February 10, 2004
The seventh expansion to EverQuest added yet another accessible continent to the world of Norrath. Taelosia added twenty new zones for players to explore, half of which were instanced. A new playable class, the Berserkers were also introduced. New Alternative Advancement abilities based on leadership (groups and/or raids) gave players more on-screen info and statistics than ever before. And the tradeskill system was completely overhauled with a brand new interface.
September 14, 2004
The eighth expansion to EverQuest took players to completely different world known as Kuua. For the first time since the Ruins of Kunark, players could embark on epic weapon quests specific to their class. A new task system was implemented in order to provide bite-sized quests for solo players to do when not in a group. Players could also select titles for their character based on feats they'd accomplished either in battle or in their tradeskill profession. The level cap was also increased from 65 to 70.
February 15, 2005
The ninth expansion to EverQuest introduced many new zones to the continent of Antonica and gave players the option of entering an instanced version or non-instanced version of many of them. New features included a new Guild Hall, which was an instanced zone for a player's guild that featured a bank, vendors, and portals to many places throughout the game world. Changes to the user interface included a bandolier that allowed players to quickly swap out weapon sets, a potion belt to quickly access ailments, and a mail system that allowed players to send messages and items to others who were on or offline.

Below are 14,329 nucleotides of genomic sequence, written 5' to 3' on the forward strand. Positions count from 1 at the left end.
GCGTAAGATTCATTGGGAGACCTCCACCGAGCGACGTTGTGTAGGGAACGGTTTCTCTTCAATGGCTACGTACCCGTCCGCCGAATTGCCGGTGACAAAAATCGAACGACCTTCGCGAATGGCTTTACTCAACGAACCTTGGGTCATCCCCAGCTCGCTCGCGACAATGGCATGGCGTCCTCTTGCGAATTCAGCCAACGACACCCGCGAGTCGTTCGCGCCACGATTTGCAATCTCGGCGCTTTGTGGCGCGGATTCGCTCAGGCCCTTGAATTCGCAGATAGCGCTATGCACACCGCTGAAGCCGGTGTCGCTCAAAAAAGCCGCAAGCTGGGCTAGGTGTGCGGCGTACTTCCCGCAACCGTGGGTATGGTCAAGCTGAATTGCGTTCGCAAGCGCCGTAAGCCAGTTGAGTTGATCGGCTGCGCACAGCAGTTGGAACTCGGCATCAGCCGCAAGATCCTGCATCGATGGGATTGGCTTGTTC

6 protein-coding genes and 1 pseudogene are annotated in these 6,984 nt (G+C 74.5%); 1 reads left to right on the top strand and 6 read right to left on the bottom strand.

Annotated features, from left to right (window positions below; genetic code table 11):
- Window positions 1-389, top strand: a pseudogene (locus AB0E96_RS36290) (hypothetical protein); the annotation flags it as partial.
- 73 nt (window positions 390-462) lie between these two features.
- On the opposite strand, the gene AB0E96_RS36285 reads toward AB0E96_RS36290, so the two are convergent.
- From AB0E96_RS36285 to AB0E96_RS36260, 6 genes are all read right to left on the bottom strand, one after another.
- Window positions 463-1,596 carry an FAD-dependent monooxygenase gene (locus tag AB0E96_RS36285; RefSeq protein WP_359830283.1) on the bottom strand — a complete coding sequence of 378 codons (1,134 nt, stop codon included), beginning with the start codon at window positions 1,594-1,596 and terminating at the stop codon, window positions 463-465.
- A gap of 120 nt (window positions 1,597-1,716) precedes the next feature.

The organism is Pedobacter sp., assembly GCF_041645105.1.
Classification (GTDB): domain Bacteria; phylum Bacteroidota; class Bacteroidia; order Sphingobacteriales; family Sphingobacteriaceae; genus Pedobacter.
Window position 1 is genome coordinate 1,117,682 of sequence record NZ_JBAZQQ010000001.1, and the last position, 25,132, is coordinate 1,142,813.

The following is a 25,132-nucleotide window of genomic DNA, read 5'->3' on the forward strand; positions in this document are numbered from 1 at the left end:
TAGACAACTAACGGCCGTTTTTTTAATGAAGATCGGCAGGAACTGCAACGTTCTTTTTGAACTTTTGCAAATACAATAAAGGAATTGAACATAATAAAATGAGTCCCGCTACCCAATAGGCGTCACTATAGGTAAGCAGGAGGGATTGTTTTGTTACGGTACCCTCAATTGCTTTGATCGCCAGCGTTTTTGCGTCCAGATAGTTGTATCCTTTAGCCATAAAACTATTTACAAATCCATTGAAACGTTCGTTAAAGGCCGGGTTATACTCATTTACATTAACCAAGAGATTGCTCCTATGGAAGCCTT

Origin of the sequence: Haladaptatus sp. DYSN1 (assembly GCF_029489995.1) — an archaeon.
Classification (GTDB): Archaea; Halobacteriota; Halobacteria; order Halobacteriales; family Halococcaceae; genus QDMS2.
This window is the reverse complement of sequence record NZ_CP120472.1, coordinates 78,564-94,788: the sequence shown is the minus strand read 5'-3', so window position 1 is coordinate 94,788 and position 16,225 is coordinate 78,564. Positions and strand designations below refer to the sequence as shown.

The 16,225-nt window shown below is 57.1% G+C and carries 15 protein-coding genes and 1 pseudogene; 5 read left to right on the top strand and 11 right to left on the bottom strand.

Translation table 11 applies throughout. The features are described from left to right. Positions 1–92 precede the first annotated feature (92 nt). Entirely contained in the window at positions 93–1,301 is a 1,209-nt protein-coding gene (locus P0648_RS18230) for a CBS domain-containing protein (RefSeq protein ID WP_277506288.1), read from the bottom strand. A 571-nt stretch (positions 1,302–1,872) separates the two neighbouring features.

September 13, 2005
The tenth expansion to EverQuest began a storyline involving one the most mythical characters in the game's history, Mayong Mistmoore. This storyline lasted for the next several expansions. New features to the game included Monster Missions, which allowed players to temporarily take the role of creatures; Spirit Shrouds, which allowed players to temporarily lower their level to join lower level players; and items and equipment that earned experience and evolved.
February 21, 2006
The eleventh expansion to EverQuest took players through time to learn the secrets required to battle Mayong Mistmoore. New features to the game included player-set traps, buff filters that allowed players to permanently block buffs they do not need, destructible objects such as walls, and increased bank space. Also, Freeport and the surrounding areas (Commonlands and Desert of Ro) were given a complete revamp with new graphics.